“The two years prior were the worst; it was like a series of treatments, chemo and radiation, but he was also doing a lot of holistic stuff. We just kept on hoping that something would work, and with that disease sometimes it’ll just stop and it would give you this hope that maybe one of these things had worked. But then after a couple of weeks, all of a sudden it would kick back in. The only way I can describe it is like he was let out of a condemned cell and then you’re led back into it. Imagine that for a nightmare. This is something we could do without; the sooner they find a cure for it, the better.”

Most people who discover they have cancer would bow and let it take them over, Hunter says, but Ronson was on his feet working two days before he died, refusing to give in.

Still, Hunter calls Ronson “a bugger,” amusingly recalling how Ronson hated to sing when the pair joined forces on many tours after breaking away from Mott the Hoople in 1974.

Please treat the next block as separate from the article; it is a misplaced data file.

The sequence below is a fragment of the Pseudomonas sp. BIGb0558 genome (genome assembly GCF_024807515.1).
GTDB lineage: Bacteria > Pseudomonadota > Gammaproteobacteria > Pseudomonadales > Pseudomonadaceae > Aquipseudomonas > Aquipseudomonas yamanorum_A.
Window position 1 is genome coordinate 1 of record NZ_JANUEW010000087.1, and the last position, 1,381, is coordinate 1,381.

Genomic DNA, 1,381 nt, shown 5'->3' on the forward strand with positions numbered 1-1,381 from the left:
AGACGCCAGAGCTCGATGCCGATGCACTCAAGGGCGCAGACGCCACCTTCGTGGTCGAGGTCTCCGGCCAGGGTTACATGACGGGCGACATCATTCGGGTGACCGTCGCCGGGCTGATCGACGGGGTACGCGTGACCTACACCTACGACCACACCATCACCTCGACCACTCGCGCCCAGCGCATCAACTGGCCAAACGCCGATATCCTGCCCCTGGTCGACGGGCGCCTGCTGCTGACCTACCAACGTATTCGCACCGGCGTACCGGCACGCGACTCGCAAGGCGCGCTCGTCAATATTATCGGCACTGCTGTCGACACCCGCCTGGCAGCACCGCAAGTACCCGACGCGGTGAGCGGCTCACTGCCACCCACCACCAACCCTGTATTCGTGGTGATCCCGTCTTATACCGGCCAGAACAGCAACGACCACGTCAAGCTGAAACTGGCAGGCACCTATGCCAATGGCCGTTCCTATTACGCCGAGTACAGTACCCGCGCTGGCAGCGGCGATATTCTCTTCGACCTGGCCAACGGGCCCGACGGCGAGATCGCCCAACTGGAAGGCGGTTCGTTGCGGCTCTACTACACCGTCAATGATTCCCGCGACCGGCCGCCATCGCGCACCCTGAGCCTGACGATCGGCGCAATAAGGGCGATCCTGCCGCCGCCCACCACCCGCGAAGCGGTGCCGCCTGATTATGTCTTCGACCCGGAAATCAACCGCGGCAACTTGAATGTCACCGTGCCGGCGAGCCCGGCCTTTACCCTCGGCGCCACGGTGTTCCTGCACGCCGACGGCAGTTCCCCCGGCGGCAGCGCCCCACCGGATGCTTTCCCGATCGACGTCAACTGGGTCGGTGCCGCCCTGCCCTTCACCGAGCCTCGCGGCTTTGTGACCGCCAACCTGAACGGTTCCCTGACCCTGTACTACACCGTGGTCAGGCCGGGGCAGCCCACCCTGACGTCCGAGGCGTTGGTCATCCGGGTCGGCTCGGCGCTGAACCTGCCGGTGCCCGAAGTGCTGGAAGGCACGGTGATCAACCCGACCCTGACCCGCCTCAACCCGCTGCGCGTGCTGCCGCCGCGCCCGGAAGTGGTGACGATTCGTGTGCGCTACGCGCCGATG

“You couldn’t get him to sing; he hated it,” Hunter says. “His fans would be like, ‘Let him sing more,’ and everybody thought it was my fault, like I wasn’t letting him sing or something. The trouble was, he didn’t like listening to his amp through the monitors at the front. He only wanted to listen to his amp through the amp, which is difficult because the mike was like 30 yards from his amp. The best you could hope for was maybe one or two songs the last few years, because he just wouldn’t do it. He preferred playing the guitar.”

Some of the best Hunter-Ronson moments are included on the two-disc compilation, “Once Bitten Twice Shy: The Best of Ian Hunter” (Columbia/Legacy), released July 25. Among the 38 tracks are “Women’s Intuition,” off the only Hunter-Ronson album (1990’s “Y U I ORTA”) and “Michael Picasso,” a live track recorded at a Ronson memorial concert in London in 1994.